Olio – March 3, 2017

Olio: a miscellaneous collection of things.

It is March, the most changeable month of our seasons.  Three days ago it was in the 70’s, then the rain came, the wind blew, trees around the region fell and with them the temperature.  Today it is barely at freezing and this. . .


Yes, that is snow folks.  Only a light dusting, but this is what we expect this time of year, not 70+ºf.  Tonight it drops into the teens.  If the sun comes out, the garlic will get another blanket of hay or a piece of row cover to keep the 9 inch shoots from burning to the ground.  In town, the flowering almonds, daffodils, and forsythia are blooming. We have a young maple with flowers and tiny leaves.  It is weeks too soon.

The chickens fled back into their coop as soon as the flurries began this morning.  Those birds just don’t like snow.  The dozen new chicks get picked up in 10 days.  Their abode needs to be set up this weekend so that the warming table can get the environment right for them when they come home.  So far, Tractor Supply has done a great job of keeping me from buying a few Welsummers as the two times we have gone down, the bins have been empty.  It wouldn’t work out too well to have 4 chicks almost 2 weeks older than the tiny Buff’s coming home with us soon.  The brooder coop sides that remained plastic last year still need to be enclosed within the next 6 weeks.

Mother Earth News alerted me that the onion sets can be put out under cover.  To do that, another day of moving compost is in order.  There is still a big pile and 2 empty boxes to fill.

Over the winter, steps were taken to make spinning at the Smithfield Plantation House a bit more authentic.  Two antique wheels entered our home, both have had parts made or repaired by Bobbin Boy and returned.  The little Saxony style wheel, the older of the two spins.  The effort to spin on her is much greater than on the contemporary wheel, but yarn has been made.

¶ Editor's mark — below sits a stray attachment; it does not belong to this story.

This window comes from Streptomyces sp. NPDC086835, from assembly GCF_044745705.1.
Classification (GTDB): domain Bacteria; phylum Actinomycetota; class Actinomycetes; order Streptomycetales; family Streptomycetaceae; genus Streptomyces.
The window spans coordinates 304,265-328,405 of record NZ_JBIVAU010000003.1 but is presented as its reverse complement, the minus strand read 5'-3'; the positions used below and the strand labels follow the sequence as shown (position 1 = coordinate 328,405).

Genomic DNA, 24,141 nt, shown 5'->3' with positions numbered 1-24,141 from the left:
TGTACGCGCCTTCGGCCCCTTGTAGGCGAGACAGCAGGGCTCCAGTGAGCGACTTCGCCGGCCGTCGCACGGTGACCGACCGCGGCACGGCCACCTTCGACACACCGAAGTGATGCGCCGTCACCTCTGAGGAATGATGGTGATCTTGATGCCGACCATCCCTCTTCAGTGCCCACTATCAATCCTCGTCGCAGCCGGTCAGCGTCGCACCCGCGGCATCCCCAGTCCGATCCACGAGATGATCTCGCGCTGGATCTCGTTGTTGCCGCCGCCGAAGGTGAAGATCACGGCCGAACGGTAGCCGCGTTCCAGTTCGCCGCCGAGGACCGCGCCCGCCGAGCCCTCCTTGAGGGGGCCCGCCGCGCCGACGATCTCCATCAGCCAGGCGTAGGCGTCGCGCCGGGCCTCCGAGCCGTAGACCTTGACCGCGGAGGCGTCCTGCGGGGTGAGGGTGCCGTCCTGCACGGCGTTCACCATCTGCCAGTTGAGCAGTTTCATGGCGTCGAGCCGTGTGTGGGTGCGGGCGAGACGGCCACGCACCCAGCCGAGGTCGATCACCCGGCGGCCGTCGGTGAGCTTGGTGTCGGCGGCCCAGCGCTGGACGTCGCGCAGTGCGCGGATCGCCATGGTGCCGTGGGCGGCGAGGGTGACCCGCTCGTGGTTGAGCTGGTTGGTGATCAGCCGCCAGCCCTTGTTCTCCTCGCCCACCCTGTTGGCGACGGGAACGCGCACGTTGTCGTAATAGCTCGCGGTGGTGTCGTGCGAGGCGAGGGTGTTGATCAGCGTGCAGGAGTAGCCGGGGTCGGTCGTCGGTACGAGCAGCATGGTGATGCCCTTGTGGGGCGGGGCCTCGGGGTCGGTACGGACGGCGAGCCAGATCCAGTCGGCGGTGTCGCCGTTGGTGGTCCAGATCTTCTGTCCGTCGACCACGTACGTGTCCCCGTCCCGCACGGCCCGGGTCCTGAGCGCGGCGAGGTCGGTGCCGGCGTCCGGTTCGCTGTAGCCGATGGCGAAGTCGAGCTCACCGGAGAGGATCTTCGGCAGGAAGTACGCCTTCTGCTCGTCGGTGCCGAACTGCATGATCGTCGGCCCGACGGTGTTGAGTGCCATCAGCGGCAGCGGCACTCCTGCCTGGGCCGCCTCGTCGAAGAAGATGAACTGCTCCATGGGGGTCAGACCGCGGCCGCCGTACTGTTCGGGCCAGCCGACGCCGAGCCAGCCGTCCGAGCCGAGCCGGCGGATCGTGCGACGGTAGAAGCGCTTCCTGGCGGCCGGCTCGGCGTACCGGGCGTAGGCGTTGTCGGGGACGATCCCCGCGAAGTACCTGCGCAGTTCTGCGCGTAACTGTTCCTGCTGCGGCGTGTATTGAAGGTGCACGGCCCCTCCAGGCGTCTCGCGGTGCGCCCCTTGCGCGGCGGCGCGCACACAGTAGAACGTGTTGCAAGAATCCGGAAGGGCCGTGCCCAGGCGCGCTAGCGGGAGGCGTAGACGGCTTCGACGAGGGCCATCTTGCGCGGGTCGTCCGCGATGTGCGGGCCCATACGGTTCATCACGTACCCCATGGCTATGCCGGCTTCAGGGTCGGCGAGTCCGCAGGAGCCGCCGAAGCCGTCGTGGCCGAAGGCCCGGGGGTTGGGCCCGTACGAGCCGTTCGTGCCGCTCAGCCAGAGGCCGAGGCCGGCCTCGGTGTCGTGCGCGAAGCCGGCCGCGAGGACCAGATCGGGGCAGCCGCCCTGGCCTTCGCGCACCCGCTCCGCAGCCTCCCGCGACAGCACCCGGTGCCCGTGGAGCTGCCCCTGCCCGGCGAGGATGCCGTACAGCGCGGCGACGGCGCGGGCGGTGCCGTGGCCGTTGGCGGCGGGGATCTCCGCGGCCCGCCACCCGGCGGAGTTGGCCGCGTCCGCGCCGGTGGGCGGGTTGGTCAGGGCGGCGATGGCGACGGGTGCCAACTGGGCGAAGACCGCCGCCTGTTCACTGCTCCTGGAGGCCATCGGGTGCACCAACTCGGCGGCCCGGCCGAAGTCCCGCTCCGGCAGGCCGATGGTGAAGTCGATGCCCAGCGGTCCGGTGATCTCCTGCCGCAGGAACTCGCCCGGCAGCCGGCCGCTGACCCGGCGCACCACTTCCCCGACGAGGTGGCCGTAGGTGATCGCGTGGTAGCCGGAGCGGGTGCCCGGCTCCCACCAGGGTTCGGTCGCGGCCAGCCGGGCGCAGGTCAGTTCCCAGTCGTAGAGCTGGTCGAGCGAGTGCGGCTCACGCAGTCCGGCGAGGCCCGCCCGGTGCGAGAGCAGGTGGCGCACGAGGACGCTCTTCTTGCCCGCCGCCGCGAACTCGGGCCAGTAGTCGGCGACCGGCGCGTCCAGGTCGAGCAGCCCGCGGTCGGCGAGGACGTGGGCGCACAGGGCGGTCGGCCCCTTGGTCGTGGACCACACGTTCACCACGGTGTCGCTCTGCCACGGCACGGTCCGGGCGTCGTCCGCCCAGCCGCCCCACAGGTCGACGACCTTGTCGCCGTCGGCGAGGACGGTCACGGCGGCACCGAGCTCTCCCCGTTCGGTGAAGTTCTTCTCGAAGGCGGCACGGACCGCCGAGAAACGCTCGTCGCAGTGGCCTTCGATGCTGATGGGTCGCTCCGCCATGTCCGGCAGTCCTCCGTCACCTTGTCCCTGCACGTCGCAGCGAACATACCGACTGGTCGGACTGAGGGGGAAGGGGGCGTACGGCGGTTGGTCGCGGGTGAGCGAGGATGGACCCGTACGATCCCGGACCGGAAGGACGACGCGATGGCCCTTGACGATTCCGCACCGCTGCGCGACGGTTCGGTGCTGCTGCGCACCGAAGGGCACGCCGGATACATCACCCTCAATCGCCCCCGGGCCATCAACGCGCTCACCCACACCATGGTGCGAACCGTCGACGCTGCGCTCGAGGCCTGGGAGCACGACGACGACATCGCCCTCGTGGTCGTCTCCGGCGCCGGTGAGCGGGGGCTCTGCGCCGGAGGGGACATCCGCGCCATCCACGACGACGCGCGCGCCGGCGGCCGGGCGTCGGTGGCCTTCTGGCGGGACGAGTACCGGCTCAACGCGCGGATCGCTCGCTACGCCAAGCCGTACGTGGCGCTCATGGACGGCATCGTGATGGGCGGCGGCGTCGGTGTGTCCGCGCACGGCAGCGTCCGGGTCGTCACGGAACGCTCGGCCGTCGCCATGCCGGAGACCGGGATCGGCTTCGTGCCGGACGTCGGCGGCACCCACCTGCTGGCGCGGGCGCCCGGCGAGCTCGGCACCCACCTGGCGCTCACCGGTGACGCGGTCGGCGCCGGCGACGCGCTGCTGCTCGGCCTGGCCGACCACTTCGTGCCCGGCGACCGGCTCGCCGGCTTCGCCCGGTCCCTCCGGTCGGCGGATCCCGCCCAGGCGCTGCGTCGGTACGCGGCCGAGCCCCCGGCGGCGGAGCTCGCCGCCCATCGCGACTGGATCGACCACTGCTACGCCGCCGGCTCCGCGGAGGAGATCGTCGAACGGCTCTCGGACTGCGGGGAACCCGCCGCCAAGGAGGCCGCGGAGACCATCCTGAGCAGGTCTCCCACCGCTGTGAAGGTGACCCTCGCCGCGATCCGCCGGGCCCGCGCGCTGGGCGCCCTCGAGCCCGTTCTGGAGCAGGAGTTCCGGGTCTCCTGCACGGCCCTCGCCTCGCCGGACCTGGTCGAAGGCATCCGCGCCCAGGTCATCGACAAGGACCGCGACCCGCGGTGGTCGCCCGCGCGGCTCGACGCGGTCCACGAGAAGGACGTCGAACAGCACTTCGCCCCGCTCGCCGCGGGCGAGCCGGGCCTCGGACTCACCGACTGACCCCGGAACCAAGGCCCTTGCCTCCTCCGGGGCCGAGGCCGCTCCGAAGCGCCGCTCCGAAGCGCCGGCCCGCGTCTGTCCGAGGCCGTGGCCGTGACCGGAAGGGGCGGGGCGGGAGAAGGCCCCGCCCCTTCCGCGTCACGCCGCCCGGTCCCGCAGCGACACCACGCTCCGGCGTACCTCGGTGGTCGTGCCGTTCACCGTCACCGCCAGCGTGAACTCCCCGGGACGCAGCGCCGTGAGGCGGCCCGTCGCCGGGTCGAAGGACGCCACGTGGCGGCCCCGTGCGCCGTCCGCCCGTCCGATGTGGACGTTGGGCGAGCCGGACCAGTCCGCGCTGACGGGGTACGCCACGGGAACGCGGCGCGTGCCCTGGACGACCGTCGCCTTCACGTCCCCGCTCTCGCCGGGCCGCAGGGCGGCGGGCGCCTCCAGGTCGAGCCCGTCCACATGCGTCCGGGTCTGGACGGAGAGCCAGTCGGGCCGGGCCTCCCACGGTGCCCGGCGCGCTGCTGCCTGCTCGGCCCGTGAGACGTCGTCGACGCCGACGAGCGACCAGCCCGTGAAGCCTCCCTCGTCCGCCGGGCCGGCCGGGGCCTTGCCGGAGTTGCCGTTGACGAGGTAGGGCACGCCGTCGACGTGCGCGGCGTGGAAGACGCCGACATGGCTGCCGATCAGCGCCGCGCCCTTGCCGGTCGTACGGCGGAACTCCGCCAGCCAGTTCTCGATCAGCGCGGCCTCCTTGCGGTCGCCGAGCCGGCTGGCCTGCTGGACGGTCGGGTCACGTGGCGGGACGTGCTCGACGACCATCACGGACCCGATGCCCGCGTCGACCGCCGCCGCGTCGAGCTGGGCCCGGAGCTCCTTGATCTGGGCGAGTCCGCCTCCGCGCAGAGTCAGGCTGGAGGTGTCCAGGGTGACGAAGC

It is a bit rougher than yarn generally spun by me, but it is yarn! Yesterday an attempt to spin on the great wheel was made.  Something isn’t aligned quite right and the drive band walks off the back edge.  The wheel does not have a groove and it was suggested that a beeswax paste be thinly smeared down the center to help hold it, but it still moves off the back.  It is hard to learn properly when so much attention is given to keeping the drive band string in place.  Also during the winter, additions were made to the costume that is worn while spinning at the plantation.  A Dormeuse/Mob cap, Apron, and Fichu/kerchief were added to improve the look.  A gown should also be worn, but that is not in the budget right now, plus it gets terribly hot in the weaver’s cottage during the summer months. Here is the new look.